This month’s playlist embodies both the cheerful, feel-good sound of Edward Sharpe & the Magnetic Zeros to the soulful croon of Bill Withers. We’ve got lots of tunes for you to listen to and dance along with (in your socks) in that space you call home.
Home. It’s the place where we would like to find the most comfort. A safe haven and a corner of the globe where we can be ourselves, surrounded in warmth by those we love. New or old, home can be a constant amid an ever-changing world. Writer Amy Tan once described what the future might hold for her hundred-year-old island dwelling:
Every night, before sleep, I admire the water, the indigo island against an India ink sky. In a hundred years someone else will stand before this window. She will notice how the water looks different every day, how it is also the same. She will wonder if anyone ever lived on the island. She will write the answer in poetry.
If, many years from now someone were to live in your home, what would you want them to know about it? What does house and home mean to you? Talk about its comforts and your favorite spaces. What might be different? What will always remain the same? Write your answer in poetry.
Thanks to everyone who participated in last week’s poetry prompt. Here’s a poem from Andrew we enjoyed:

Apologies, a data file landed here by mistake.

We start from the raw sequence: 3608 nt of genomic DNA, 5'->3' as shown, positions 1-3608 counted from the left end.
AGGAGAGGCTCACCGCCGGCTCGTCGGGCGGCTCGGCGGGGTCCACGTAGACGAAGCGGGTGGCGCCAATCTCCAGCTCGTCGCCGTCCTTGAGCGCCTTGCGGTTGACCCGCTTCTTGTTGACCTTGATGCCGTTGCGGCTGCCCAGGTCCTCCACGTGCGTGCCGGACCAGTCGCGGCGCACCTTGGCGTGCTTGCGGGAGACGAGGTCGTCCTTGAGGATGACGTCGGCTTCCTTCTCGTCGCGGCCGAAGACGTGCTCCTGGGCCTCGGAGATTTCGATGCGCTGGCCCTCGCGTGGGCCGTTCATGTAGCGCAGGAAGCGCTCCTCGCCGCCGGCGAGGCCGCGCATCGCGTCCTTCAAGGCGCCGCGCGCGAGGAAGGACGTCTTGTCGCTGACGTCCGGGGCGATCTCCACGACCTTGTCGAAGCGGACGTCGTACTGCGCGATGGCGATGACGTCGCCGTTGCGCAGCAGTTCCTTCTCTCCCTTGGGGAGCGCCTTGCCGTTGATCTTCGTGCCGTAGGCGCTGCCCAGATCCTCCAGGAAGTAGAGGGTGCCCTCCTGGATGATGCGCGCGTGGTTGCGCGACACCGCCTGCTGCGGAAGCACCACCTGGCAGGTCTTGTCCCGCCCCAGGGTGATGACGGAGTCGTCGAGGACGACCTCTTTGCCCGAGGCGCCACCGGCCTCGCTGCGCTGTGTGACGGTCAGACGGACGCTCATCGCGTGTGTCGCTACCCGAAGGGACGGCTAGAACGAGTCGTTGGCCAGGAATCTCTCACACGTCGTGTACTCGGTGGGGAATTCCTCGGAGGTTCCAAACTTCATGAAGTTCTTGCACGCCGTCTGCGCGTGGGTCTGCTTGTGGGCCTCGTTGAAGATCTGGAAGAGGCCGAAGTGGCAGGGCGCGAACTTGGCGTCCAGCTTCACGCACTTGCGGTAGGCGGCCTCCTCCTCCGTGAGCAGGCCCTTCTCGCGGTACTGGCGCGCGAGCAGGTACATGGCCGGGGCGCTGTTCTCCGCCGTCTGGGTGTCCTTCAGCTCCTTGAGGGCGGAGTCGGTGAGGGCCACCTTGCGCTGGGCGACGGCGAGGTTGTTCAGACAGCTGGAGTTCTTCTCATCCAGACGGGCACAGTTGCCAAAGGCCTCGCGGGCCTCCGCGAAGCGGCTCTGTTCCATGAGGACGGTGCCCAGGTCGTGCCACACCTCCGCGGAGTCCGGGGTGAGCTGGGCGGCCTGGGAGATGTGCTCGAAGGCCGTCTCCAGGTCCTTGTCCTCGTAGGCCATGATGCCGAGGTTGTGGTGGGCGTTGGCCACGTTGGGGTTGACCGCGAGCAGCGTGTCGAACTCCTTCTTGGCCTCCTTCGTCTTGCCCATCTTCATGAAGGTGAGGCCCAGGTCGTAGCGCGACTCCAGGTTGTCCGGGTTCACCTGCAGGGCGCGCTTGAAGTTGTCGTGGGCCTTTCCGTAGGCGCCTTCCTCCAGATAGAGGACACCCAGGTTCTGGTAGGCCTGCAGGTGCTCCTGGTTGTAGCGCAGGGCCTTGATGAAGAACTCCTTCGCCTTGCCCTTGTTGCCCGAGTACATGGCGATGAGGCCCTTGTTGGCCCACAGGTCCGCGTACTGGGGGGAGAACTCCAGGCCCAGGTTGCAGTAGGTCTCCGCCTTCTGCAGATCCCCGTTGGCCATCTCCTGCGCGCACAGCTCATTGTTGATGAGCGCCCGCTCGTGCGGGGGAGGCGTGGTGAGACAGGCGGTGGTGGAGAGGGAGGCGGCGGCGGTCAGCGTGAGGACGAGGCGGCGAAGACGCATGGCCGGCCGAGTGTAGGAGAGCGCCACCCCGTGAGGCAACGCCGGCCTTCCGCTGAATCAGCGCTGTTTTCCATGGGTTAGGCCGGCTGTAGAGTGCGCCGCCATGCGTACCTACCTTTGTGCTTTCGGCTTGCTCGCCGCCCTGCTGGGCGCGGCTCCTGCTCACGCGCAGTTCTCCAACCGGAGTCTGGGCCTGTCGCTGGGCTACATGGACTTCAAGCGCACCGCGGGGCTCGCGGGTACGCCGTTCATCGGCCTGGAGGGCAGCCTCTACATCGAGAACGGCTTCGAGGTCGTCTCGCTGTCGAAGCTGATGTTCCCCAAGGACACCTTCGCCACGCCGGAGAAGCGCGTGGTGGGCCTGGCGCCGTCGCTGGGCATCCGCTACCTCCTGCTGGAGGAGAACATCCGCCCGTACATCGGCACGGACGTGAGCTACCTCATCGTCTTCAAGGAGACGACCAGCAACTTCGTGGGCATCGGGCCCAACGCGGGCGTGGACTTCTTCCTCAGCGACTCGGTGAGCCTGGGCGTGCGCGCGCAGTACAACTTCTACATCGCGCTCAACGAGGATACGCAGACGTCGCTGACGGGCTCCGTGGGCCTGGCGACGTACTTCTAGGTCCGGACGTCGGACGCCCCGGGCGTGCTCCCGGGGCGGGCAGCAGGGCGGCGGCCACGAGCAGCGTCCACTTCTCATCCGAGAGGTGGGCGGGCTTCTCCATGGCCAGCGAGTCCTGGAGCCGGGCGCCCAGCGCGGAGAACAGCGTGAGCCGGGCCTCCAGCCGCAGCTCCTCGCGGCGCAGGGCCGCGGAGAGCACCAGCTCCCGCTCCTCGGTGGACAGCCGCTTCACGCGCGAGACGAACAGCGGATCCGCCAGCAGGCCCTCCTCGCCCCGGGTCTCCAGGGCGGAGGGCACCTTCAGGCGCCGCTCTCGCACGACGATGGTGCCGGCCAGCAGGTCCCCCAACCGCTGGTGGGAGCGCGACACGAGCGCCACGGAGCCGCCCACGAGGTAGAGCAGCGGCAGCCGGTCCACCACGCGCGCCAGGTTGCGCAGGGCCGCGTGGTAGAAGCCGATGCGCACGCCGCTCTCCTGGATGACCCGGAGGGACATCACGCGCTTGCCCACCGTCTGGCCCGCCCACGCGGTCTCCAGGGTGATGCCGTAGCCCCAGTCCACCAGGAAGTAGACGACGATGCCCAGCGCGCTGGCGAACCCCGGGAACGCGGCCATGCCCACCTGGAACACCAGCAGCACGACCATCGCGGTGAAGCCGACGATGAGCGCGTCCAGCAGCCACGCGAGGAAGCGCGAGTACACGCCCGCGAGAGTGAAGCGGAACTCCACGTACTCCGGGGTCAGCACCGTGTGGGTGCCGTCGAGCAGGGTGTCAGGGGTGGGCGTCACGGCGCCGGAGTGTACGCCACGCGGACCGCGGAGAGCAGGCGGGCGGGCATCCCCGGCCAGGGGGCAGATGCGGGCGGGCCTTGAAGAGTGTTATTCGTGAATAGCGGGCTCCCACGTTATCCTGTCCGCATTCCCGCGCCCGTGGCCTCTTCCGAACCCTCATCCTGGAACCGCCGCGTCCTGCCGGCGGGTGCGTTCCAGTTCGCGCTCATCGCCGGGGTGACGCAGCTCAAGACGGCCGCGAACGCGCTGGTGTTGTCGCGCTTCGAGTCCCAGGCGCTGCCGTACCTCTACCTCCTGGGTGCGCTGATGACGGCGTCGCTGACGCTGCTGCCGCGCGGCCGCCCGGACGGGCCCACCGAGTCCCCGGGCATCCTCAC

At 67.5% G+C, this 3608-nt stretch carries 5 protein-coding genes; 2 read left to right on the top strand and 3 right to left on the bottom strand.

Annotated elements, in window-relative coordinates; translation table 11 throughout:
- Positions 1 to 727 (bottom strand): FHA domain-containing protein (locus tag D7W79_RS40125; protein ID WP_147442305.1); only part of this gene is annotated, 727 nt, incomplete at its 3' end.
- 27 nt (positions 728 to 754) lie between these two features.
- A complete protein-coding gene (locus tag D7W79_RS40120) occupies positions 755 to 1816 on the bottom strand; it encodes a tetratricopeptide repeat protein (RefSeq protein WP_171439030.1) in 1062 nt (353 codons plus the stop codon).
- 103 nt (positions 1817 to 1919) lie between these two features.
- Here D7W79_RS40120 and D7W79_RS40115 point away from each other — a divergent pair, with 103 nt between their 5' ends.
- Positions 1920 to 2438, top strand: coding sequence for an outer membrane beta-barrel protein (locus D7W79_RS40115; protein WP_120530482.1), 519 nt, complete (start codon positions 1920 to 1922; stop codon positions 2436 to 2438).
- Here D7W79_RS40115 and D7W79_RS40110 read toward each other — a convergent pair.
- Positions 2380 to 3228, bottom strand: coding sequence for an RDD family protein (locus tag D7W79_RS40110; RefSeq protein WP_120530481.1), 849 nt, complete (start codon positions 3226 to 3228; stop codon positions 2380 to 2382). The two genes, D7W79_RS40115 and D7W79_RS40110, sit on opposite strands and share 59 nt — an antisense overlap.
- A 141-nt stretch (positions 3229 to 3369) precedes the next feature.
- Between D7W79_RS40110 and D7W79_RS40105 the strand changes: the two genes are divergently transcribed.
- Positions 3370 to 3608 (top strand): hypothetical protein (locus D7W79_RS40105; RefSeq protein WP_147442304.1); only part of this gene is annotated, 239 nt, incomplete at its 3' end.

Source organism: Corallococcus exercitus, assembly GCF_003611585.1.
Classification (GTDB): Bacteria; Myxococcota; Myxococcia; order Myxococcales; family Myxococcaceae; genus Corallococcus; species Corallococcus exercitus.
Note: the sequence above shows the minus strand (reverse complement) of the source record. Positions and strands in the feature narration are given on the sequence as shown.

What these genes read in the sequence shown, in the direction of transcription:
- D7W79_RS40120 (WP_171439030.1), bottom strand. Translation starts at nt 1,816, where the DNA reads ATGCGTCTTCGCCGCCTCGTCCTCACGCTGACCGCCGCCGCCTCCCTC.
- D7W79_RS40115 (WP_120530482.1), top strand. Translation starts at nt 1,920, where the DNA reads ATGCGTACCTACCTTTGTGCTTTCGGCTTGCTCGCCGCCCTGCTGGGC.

Photo by Javi Sánchez de la viña. Creative Commons via Flickr.
Browse more writing prompts
Browse poetry teaching resources
How to Write a Poem uses images like the buzz, the switch, the wave—from the Billy Collins poem “Introduction to Poetry”—to guide writers into new ways of writing poems. Excellent teaching tool. Anthology and prompts included.
“How to Write a Poem is a classroom must-have.”
—Callie Feyen, English Teacher, Maryland
- Poetry Prompt: Misunderstood Lion - March 19, 2018
- Animate: Lions & Lambs Poetry Prompt - March 12, 2018
- Poetry Prompt: Behind the Velvet Rope - February 26, 2018
Friends came to houses in days past,
‘Tis said in hushed and sombre tones
That carries well along the lines
Connecting all our phones.
And in the gardens, children played
With hoop and ball, in season’s Fall
Or in its summer time of joy.
Where now do their shrill voices call?
Granted, all was not well, but in the cold
A family shared a space of red
Before the fireplace, all together
Before the slumbers of their bed.
Old songs and secret rhymes
Of holly, mistletoe and wine
Were staples of the day.
Why, then, could they not stay?
Now when the Christmas dinner’s done
The children crowd for presents earned
For good behaviour. A phone, a laptop, books
Printed on screens and never learned.
And I, the hypocrite, with phone in hand
Write down the thin and drawn out lines
Of one who now relies upon a screen
And not the craft of older times.